No account of the Revival Druids would be complete without mentioning Iolo Morganwg (1747 – 1826). He had a deep pride in his native land of Wales and a love of the Welsh bardic tradition. He claimed to have found and translated several volumes of ancient Welsh poetry – in reality it was his own work. But it was so good the deception wasn’t discovered for over a hundred years, and while his work isn’t authentically ancient it is authentically Celtic, and it has inspired Druids and others for two hundred years.
Current OBOD Chosen Chief Philip Carr-Gomm has an excellent History of Modern Druidism on the OBOD website. I’m not going to try to duplicate his work.
What’s important to know is that the Druid societies of the 19th and early 20th centuries were almost entirely cultural or fraternal. The cultural Druids were interested in reviving and promoting Celtic culture and literature, especially the idea of the Eisteddfod. There are pictures of Princess (now Queen) Elizabeth being initiated into a Druid society – these were cultural Druids.
The fraternal Druids were either social clubs or friendly societies – groups formed to provide insurance to its members. These were quite common a hundred years ago. The rise of Social Security and employer-provided health insurance in the United States and universal health coverage in virtually every other civilized country eliminated much of the need for friendly societies.
The idea of Druidry as a spiritual path did not become widespread until the second half of the 20th century.
There are many Druid orders. I’m a member of two and I’m familiar with a third.
The Order of Bards, Ovates and Druids (OBOD) is the largest Druid order in the world. OBOD teaches a set of spiritual technologies that are compatible with most any religion, though its material is presented in a Pagan context. Its correspondence course is excellent. The Bardic grade is an introduction to spiritual practice. The Ovate grade covers healing, seership, and deep inner work. The Druid grade ties it all together as it teaches leadership and service. I’m a full member of the Druid grade in OBOD.
Ár nDraíocht Féin (ADF) is the largest Druid order in the US. It was founded by Isaac Bonewits in 1983 to be “a Pagan church based on ancient Indo-European traditions expressed through public worship, study, and fellowship.” If you want the best chance of finding a local grove in the US, or if you want an explicitly Pagan approach, try it.
I’m an ordinary member of ADF – I hold no rank or office. If I had unlimited time I would pursue ordination in ADF, but I don’t have unlimited time and I already have an earned ordination. I’m a member because I support ADF’s mission and vision.
The Ancient Order of Druids in America (AODA) emphasizes “nature spirituality and inner transformation founded on personal experience.” It’s much smaller than OBOD and ADF, and it’s more closely aligned with the Revival Druids. I’m not affiliated with AODA, but I know enough people who are to recommend them to those who might be interested.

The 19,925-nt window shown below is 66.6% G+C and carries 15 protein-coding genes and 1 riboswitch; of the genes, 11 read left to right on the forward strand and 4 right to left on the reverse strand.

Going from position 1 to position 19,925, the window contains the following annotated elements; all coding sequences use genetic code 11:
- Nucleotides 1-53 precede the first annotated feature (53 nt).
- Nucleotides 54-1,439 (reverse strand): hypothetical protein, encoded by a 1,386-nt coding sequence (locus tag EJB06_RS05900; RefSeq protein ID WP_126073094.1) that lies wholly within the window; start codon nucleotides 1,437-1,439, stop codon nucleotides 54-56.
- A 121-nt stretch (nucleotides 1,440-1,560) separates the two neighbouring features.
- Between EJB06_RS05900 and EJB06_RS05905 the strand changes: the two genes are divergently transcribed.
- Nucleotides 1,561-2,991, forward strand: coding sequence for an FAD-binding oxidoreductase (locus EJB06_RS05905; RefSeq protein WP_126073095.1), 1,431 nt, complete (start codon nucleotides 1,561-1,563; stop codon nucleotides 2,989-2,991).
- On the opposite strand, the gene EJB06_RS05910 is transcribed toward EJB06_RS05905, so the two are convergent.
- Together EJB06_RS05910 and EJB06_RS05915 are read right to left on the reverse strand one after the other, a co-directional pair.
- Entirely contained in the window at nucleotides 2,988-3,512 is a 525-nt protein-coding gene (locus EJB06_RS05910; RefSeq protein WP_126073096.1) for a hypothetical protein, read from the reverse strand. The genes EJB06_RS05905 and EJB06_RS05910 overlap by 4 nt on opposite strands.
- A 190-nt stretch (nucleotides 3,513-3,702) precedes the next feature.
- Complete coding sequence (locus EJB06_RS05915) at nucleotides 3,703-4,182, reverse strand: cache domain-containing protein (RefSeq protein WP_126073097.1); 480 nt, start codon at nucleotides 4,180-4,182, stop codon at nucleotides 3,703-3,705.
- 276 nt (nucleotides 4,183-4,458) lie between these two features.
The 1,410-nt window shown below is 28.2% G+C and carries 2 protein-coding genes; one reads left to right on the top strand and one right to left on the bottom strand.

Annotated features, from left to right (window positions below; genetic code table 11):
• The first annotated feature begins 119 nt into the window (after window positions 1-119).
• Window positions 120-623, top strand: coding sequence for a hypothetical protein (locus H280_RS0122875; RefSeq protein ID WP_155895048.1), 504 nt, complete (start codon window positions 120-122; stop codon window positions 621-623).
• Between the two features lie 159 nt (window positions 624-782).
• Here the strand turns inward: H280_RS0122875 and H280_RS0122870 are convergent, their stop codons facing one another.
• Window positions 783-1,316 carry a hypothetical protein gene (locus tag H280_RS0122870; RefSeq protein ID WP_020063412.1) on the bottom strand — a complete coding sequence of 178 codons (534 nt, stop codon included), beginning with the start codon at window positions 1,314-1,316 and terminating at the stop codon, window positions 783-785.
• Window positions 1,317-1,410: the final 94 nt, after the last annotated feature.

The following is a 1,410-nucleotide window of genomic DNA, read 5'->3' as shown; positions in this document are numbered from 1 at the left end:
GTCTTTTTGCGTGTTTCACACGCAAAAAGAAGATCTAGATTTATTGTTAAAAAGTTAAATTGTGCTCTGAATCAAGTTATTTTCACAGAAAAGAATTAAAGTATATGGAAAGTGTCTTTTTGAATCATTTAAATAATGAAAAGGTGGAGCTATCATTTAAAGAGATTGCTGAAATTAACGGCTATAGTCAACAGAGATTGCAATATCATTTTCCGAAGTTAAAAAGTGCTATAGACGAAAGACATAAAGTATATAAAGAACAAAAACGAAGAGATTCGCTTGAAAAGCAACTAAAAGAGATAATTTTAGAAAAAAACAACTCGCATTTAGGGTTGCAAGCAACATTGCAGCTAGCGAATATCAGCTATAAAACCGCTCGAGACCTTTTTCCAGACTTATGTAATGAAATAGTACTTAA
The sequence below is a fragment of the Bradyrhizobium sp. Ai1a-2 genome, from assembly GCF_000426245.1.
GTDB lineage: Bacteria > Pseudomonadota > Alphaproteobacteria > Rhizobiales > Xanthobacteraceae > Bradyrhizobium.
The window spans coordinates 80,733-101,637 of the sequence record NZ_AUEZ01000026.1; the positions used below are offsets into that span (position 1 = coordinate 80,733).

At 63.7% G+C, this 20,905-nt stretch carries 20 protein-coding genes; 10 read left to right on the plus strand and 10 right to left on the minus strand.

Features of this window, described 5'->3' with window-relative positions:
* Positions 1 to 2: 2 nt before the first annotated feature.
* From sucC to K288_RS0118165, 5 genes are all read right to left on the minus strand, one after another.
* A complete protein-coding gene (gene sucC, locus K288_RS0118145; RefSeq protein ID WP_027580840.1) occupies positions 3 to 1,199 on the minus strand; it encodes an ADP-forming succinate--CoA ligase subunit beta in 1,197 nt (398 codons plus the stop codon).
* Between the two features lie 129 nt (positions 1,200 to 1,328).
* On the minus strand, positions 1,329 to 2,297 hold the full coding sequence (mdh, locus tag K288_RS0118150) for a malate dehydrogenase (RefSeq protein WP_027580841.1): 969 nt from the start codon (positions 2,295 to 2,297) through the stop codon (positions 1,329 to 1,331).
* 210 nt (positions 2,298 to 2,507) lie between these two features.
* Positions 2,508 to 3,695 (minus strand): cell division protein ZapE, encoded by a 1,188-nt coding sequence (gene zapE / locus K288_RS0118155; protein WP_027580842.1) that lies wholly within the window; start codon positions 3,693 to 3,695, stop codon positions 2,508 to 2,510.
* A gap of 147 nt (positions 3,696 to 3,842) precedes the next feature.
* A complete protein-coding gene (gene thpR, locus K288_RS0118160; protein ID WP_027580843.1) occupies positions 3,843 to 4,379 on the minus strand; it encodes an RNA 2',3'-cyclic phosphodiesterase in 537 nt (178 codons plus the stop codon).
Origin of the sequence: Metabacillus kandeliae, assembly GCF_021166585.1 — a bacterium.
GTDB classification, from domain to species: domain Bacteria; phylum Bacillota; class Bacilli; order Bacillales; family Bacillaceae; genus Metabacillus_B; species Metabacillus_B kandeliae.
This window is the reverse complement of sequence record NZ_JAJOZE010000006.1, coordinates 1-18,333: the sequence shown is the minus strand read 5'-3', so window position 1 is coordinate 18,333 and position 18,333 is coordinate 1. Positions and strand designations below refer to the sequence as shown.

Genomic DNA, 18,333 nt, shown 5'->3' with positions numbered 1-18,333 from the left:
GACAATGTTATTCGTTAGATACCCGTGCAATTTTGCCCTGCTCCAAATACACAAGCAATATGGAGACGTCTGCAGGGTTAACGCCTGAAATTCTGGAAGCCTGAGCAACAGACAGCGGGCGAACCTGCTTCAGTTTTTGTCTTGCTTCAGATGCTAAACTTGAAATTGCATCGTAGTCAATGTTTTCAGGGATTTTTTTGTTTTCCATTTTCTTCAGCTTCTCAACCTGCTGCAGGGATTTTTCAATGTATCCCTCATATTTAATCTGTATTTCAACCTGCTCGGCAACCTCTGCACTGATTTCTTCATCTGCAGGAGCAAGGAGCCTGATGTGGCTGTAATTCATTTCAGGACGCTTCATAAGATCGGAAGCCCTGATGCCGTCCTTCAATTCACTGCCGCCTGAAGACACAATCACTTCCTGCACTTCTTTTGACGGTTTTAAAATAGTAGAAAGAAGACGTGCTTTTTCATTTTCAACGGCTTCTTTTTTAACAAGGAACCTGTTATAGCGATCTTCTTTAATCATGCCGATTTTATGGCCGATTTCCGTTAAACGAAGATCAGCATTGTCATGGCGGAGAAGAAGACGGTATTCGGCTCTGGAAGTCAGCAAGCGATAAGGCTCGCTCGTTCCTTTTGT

None of these orders are “best” – the question is which one is the best fit for you.
The Future of Druidry
In a post earlier this year I said “Druidry is the attempt to recreate, reimagine, and reconstruct the religion of the ancient Druids.” Over the past 300 years that attempt has taken many forms. This is as it should be – if a religion or spirituality is to remain relevant, it must speak to the lived experiences of people where and when they actually live their lives.
Today Druidry is most commonly associated with Nature spirituality. Given our on-going environmental crises, I can think of no more necessary and useful context. And – particularly as practiced in ADF – Druidry is associated with contemporary Pagan religion. Given the slow but steady decline of orthodox Christianity, Druidry has the opportunity to reach a relevance not seen since the days of the original Druids.
Because whatever Gods and spirits called to the ancient Druids are calling to us today. The different Druid orders are different ways people have answered that call. What you read here on this blog week after week is how I answer it, at least in part. My oracular skills aren’t good enough to see what Druidry will look like after another 300 years, but of this I am certain: Druidry will continue to thrive.
Happy 300th birthday to the modern Druid movement.
May there be peace in the North.
May there be peace in the South.
May there be peace in the West.
May there be peace in the East.
May there be peace throughout the whole world!
1 The Book of Druidry by Ross Nichols, Thorsons Publishers, 1975.
2 Blood and Mistletoe: The History of the Druids in Britain by Ronald Hutton, Yale University Press, 2009.
3The Annals by Tacitus, 14-68 CE.
4The Druids by Ronald Hutton, Hambledon Continuum, 2007.
5The Druid Revival Reader edited by John Michael Greer, Lorian Press, 2011.